Left of the Dial

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Credit Jason Brown / KRCU

Left of the Dial takes its name from the Replacements song of the same name, and is a reference to the position of the radio dial on which non-commercial radio stations are typically located. In the era of college radio these stations were reliable sources of independent, unsigned, and otherwise “underground” artists.

Left of the Dial is a radio program molded in that tradition, with a strong focus on new music but with a flexibility to allow a variety of genres, themes, and eras to be explored.

Ways to Connect

Jason Brown / KRCU

There's this promo CD, from Air France, titled In The Air, and I guess Air France is just a really hip airline as it's one of the most well-crafted mixtapes I've ever heard. It's an unbelievably chill mix of downtempo electronic music, wistful acoustic tunes, and songs that reside happily within both of those spots.

Jason Brown / KRCU

Naming your electronic group The Delia Derbyshire Appreciation Society (DDAS) is a bit like naming your thrash-metal band "Metallica Rules," but it does let listeners know what to expect from you. DDAS is the duo of Garry Hughes and Harvey Jones, two electronic music composers who bonded quickly with one another over their shared affection for Derbyshire, herself a composer and a member of the BBC's Radiophonic Workshop during the 1960's. DDAS' debut album plays like a pristine snapshot of '70s-era electronic music, capturing the playfulness and experimentation of the era.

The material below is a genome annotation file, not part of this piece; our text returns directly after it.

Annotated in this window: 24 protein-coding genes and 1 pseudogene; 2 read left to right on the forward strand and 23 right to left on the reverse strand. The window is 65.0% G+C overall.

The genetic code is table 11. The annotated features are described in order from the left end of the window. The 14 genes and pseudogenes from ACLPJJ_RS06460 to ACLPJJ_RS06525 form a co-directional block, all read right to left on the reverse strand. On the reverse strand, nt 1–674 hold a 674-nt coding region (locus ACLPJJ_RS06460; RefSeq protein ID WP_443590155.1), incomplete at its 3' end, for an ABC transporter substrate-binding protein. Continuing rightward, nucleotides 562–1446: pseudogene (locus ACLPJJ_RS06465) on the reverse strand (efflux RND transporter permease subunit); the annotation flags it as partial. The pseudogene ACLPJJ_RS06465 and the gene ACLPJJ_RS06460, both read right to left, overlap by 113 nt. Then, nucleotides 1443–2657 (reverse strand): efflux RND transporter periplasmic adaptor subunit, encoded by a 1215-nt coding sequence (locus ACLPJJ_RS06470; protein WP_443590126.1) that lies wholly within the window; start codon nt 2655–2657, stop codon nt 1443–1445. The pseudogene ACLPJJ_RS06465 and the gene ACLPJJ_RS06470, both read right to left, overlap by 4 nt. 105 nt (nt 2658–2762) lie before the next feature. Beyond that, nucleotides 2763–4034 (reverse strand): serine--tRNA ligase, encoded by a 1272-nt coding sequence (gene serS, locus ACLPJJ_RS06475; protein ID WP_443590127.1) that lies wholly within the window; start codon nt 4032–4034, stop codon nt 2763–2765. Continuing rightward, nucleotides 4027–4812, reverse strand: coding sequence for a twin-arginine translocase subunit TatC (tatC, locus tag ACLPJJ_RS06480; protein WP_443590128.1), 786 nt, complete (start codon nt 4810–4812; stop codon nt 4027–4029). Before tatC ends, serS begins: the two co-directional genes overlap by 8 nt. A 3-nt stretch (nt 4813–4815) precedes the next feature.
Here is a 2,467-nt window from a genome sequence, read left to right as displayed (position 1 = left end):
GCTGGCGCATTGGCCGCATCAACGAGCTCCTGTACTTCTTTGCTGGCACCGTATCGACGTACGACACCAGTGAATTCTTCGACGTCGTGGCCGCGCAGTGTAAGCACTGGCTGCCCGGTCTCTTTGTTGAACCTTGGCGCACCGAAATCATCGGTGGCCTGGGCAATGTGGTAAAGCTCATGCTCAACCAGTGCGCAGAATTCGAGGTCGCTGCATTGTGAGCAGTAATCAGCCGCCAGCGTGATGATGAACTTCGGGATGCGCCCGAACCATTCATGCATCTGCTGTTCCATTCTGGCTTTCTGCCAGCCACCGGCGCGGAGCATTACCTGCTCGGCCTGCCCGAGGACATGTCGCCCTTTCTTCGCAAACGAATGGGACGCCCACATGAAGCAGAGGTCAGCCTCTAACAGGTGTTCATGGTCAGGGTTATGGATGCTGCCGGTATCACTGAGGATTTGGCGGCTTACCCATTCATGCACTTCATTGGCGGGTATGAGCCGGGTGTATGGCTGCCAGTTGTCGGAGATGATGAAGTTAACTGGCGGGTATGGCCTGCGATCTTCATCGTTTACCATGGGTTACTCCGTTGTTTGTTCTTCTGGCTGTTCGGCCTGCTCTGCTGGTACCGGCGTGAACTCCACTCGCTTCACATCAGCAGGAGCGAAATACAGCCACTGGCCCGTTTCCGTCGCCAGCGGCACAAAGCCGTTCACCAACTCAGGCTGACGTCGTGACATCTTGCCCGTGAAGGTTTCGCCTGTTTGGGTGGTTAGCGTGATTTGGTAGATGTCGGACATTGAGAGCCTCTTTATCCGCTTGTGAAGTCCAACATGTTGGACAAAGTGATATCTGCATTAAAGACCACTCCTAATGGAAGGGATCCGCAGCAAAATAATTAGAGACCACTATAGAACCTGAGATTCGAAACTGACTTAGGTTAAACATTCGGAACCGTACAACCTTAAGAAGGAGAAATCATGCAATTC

Jason Brown / KRCU

Jason Brown / KRCU

You know what they say, comedy is tragedy plus 6 minutes of Father John Misty singing about it. 

Pure Comedy is the name of Father John Misty's forthcoming album, due out on April 7th. He's also released this short film that previews some of the other tracks to be on it. 

Jason Brown / KRCU

This week we're playing new music from Emel Mathlouthi. In 2008 her music was banned in her native Tunisia and she has since lived in Paris and New York City. In fact, during the Tunisian Revolution of 2011 her song "Kelmti Horra" became known as the anthem for the Arab Spring. Her new album is titled Ensen, which means “human,” this song is called “Ensen Dhaif (Ensen),”which means “human, helpless human.”